Legendary Hires Ex-Warner Bros. TV Chief Bruce Rosenblum

Bruce Rosenblum - H 2013
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Bruce Rosenblum - H 2013

Legendary Entertainment has hired former Warner Bros. TV chief Bruce Rosenblum as its president of television and digital media.

Rosenblum, who left Warner Bros. in March after 26 years running the studio's highly profitable TV unit, will run Legendary's TV business as it expands globally. In the new position, Rosenblum will be focused as much on traditional distribution platforms (broadcast, cable and premium cable) as on digital ones (Netflix, Amazon and YouTube), say sources familiar with his plans. He will work out of Legendary's Burbank office and will report directly to Legendary CEO Thomas Tull. 

“Bruce has an outstanding track record in the business, and he will be instantly additive to the team in our efforts to continue to make world-class content for consumers, however and wherever they access that content. We are pleased to have him join Legendary and look forward to working together to continue to build value for the company,” said Tull in a statement announcing the news Monday.

The move ends Hollywood speculation about Rosenblum's future. The highly respected executive was open about his disappointment when he was passed over for the CEO job at Warner Bros. that went to Kevin Tsujihara after a three-way executive "bake-off." Industry observers speculated that Rosenblum would land at another major network or TV studio. Tull first approached Rosenblum, whom he had known professionally for years, about the Legendary position in late January, say sources, when it became clear that he would likely move on. Not ready to commit at the time, Rosenblum is said to have had a series of other exploratory conversations about opportunities elsewhere over the next five months.
On the same early May day that Rosenblum approached Warner Bros. chairman Barry Meyer about his decision to move on, Tull reached out again. Almost immediately, the pair began discussing their theories on where the TV and digital businesses were headed, and quickly found that they saw eye-to-eye on the future of both as well as the advantages that they could have as a smaller, more entrepreneurial player in the evolving TV landscape. Those theoretical conversations quickly turned practical, says sources, with Rosenblum's tenure at Legendary effective immediately.
Among the first tasks for Rosenblum will be making key hires. Though the plan is to keep the TV division nimble, he will be casting about for a creative executive, among other positions. Also on the near-term horizon will be meeting agencies and potential buyers with a pitch that is still being formulated. In addition to original ideas, Rosenblum's not-yet-formed team will mine Legendary's vast library of film, comic books and games.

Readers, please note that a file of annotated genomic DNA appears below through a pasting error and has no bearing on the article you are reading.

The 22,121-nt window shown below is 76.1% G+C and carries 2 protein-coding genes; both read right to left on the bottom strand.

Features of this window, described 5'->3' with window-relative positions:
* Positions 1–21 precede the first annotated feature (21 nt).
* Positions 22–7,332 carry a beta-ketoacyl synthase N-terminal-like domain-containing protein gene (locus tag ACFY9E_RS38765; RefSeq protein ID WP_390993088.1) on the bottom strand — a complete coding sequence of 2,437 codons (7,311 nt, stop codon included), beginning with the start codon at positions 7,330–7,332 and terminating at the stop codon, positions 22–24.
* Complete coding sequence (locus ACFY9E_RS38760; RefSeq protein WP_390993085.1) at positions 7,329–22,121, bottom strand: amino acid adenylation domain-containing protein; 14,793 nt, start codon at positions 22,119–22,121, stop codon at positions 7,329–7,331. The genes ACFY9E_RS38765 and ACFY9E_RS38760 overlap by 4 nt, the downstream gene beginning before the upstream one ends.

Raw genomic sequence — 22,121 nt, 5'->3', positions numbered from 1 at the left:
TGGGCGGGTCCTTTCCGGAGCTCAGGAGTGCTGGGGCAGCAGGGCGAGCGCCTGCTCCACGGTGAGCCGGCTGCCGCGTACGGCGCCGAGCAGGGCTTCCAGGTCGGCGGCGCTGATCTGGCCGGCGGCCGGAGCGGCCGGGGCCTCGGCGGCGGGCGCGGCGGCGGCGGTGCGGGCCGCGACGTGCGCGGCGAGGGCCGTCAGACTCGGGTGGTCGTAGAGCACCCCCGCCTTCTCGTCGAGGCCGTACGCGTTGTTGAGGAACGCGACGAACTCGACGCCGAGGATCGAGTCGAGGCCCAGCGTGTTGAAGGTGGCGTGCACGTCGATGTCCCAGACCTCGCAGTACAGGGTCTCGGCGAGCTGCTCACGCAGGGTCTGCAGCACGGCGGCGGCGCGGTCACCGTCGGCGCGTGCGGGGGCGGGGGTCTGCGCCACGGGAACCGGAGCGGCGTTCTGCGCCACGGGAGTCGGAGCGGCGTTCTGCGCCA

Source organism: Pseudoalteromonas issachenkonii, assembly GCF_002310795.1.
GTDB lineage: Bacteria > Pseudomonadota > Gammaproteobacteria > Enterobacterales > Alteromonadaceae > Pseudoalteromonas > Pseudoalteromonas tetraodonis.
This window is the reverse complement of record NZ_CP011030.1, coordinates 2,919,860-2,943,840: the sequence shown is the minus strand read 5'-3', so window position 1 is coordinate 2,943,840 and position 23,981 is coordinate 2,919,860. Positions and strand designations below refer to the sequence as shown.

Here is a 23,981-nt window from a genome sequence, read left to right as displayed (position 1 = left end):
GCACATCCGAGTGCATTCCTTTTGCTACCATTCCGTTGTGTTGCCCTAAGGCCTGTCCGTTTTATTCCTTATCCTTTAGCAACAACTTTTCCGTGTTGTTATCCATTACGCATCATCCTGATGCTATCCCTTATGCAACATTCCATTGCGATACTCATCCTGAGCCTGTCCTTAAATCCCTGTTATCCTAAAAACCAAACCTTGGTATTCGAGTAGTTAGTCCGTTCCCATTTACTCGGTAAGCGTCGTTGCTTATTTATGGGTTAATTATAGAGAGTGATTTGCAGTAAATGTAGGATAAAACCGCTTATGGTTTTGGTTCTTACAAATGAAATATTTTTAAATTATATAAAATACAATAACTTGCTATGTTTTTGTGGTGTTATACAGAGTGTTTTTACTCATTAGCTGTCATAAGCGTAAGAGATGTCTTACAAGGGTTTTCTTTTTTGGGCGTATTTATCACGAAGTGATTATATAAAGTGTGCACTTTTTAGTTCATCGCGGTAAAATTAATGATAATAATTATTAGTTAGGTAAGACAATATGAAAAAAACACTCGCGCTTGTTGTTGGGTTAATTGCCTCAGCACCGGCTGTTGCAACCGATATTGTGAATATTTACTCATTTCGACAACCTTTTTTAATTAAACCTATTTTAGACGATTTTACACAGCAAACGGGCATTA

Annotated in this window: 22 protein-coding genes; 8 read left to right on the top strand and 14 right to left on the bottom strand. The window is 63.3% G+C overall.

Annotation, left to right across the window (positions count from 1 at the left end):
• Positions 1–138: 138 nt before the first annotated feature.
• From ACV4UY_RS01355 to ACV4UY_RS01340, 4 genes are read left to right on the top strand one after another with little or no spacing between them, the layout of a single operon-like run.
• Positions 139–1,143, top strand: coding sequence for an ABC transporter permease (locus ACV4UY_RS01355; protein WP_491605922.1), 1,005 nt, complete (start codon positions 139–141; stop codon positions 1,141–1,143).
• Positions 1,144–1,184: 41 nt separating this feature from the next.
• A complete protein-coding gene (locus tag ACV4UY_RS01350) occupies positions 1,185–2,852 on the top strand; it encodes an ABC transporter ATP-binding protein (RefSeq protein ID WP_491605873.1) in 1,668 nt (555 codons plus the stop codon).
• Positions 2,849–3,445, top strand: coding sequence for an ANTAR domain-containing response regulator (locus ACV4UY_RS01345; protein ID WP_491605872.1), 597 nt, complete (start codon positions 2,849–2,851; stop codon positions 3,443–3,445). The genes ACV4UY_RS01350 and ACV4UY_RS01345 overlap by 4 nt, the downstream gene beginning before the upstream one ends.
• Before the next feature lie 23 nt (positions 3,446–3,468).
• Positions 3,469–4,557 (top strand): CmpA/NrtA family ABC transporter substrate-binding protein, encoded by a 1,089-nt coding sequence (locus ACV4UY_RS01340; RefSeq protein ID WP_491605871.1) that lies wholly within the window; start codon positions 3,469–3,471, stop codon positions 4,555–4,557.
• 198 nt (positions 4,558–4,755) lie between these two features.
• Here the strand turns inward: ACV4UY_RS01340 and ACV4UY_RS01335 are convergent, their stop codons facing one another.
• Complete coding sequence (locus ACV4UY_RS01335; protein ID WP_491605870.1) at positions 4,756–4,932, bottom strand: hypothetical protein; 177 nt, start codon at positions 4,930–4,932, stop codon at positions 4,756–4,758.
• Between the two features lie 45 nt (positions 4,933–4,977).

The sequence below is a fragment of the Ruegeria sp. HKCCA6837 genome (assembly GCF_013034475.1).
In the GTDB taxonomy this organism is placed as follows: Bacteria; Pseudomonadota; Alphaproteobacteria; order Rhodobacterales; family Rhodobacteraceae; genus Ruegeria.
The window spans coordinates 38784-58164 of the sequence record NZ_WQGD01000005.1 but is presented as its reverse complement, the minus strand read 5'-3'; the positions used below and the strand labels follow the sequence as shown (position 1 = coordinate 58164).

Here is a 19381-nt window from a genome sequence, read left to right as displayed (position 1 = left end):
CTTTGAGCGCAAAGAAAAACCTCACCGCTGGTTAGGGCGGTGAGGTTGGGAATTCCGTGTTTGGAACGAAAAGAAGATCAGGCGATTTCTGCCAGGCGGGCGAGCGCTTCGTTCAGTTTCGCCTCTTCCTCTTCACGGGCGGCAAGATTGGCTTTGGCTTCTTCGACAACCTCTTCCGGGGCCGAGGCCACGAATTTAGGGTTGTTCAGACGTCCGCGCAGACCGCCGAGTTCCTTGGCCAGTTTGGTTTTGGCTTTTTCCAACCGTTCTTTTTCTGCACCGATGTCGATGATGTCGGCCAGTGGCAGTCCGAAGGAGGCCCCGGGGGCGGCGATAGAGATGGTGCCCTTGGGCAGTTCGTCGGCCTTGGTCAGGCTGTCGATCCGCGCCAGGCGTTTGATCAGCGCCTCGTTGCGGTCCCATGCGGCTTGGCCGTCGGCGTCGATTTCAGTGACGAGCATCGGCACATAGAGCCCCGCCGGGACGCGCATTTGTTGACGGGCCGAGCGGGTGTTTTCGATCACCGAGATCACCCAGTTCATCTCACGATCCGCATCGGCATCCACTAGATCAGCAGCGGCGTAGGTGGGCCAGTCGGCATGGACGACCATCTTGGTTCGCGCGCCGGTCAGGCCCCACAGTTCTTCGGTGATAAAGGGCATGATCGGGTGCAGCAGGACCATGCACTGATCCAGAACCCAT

Rosenblum's appointment signals the well-capitalized production financier's commitment to television after becoming known primarily for films. Legendary, valued at $3 billion, dabbled briefly with TV via a development deal with Warner Bros. in 2011, but proactively ended the pact in the summer of 2012. Despite a strong brand name and an impressive library from which to pull, the division failed to produce any significant sales, with rumblings at the time that Legendary brass was hesitant about the financial model for traditional TV.
The company has been far more aggressive on the film side, where Warner Bros.-based Legendary has backed a series of hits including the Dark Knight films, the Hangover franchise and this weekend's Man of Steel. Legendary's Tull is currently deciding whether to re-up at Warners or take his company to another studio, with several studios (including Universal) courting him. Bringing Rosenblum, fresh from his Warner Bros. exit, on board likely will add to the speculation that Legendary will end its Warners relationship. But a Legendary rep declined to comment on its future.    
“This is an unparalleled opportunity to join Legendary’s team and launch an innovative multiplatform content production and distribution business uniquely focused on a highly sought-after target demographic,” said Rosenblum. “There has never been a better time to be producing and distributing television content. The Legendary consumer belongs to a connected, vibrant demographic, and the opportunity to develop content and strategies to reach this burgeoning audience is invigorating and exciting to me.”